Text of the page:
For the past few months I have been basing the philosophy for class on a book called “The Journey Home” by Simon Parke (originally published as “The Beautiful Life”). Now, this is not a book typically associated with the yoga tradition having first been published in the UK in 2007 by a man who to my knowledge has never studied yoga. In fact Simon Parke spent twenty years as a priest in the Church of England, followed by three years working in a supermarket, stacking shelves and contemplating the meaning of life. He has also written scripts for TV and radio, several novels and a column for the Daily Mail. He now runs retreats and a blog based on the principles in this book to help people live a soulful life. Just on the basis of that biography you may well be questioning why on earth I would choose one of his books to illuminate yoga philosophy (especially if you have strong opinions about certain newspapers) when there are all the big heavyweight texts out there that are recognised and revered as integral to the yoga tradition. So this is my rationale…bear with me it’s a long one…..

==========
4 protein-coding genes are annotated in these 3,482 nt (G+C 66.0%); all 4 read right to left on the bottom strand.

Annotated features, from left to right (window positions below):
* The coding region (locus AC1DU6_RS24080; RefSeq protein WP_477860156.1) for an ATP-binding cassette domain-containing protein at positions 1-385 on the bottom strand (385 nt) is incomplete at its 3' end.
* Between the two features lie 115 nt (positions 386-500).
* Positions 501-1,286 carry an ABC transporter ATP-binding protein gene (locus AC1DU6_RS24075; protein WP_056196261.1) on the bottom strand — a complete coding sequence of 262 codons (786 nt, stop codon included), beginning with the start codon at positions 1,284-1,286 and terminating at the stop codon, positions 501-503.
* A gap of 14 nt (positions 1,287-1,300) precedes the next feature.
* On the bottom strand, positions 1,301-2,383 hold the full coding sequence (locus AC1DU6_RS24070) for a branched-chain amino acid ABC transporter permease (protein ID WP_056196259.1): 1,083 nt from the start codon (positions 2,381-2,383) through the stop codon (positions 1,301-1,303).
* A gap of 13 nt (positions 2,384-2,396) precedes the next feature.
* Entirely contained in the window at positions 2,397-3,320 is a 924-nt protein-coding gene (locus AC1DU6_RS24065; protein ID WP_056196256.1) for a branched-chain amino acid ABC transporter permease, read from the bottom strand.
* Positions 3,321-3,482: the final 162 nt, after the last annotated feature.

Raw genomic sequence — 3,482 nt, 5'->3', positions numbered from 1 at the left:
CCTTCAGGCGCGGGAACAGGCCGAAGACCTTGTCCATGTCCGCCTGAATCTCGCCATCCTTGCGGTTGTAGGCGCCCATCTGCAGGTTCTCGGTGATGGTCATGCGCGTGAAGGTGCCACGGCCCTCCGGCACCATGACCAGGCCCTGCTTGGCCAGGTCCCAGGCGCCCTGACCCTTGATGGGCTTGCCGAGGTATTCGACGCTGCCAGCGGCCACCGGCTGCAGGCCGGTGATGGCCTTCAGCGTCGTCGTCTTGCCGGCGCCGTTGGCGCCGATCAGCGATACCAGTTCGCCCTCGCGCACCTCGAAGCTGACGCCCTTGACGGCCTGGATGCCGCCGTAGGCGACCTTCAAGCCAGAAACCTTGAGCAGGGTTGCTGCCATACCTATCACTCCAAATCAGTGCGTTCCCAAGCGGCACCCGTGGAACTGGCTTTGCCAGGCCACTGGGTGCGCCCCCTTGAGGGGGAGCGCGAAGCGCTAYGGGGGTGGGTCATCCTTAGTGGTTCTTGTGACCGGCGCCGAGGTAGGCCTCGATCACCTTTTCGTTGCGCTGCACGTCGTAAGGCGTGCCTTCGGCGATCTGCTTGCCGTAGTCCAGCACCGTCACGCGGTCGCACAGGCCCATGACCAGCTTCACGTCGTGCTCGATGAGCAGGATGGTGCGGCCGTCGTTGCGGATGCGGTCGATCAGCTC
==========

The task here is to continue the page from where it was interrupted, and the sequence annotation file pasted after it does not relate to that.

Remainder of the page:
I read this book many years ago. It was given to me by a close friend at a time in my life when I was in crisis. As I read it I started scribbling notes in the margins, highlighting passages, and then buying copies for everyone I loved for Christmas, a sure sign that a book has had a profound impact on me! I recognised that many of the concepts in this book also appear in books from other spiritual traditions and I found this very comforting, the idea that humanity HAS recognised there are key elements to living a soulful life, and that these themes crop up across continents and through the ages. Reading Simon’s book for the first time I saw many parallels with yoga philosophy and Western psychology.